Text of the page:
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New portfolio appropriate

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Federal Member for Ballarat Catherine King speaks to media after her new portfolio was announced. Photo – Catherine King Facebook

By Kate Taylor

Re-elected Federal Member for Ballarat Catherine King has taken on a new role within the shadow ministry.
Ms King has announced that she will be the new Shadow Minister for Infrastructure, Transport and Regional Development, replacing her portfolio of Health and Medicare.
“My job to start with is to hold the government to account for the promises it’s made,” Ms King said at her press conference.
Moorabool Mayor Cr Paul Tatchell said he is pleased that Ms King has a new prominent portfolio.
“The new portfolio is better aligned to Council issues; Catherine is a proven performer and it’s great to see that it is reflected by a senior role in the shadow ministry,” he said.
Since being elected to the seat of Ballarat in 2001, Ms King has held the positions of Shadow Parliamentary Secretary for Regional Development, Shadow Parliamentary Secretary for Treasury, Parliamentary Secretary for Health and Ageing, Parliamentary Secretary for Infrastructure and Transport, Minister for Regional Services, Local Communities and Territories, Minister for Road Safety, and Minister for Regional Australia, Local Government and Territories.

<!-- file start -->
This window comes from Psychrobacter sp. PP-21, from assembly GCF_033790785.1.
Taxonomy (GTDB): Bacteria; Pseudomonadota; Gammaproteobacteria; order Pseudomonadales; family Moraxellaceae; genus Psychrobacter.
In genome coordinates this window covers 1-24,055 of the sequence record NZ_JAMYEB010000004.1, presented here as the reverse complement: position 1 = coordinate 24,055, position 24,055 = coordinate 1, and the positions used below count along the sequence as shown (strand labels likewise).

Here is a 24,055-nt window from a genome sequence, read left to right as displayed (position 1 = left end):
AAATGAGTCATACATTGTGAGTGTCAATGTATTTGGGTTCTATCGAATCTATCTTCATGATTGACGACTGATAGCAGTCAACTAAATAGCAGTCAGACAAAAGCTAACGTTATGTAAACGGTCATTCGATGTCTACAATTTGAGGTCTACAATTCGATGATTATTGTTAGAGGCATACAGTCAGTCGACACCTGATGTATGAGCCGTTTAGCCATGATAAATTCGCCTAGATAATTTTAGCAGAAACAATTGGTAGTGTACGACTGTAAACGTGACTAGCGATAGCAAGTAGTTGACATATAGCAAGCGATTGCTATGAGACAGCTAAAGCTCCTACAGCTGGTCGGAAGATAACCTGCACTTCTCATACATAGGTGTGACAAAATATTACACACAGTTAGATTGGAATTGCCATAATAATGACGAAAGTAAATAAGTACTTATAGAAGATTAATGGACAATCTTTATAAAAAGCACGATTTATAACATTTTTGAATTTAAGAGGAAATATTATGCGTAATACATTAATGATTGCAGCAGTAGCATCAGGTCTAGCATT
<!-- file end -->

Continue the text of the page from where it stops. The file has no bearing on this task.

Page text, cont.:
And is there still hunger for another campaign in three years, Ms King thinks so by confirming that she will serve out her term – and again seek re-election in 2022.
“Ballarat is my home and it is an honour to represent our community in parliament”,” she said.
“I look forward to working within an Albanese Labor Government after the next election.”

According to the Australian Electoral Commission the national turnout at the 2019 federal election had now exceeded that of the 2016 event.
The Electoral Commissioner Tom Rogers said starting with a record enrolment of 96.8 per cent of eligible Australians, 91.87 per cent voted in the 2019 federal election.
“This compares with a turnout of 91.01 per cent at the 2016 federal election.”
In absolute terms, over 800,000 more Australians voted in 2019 compared with 2016.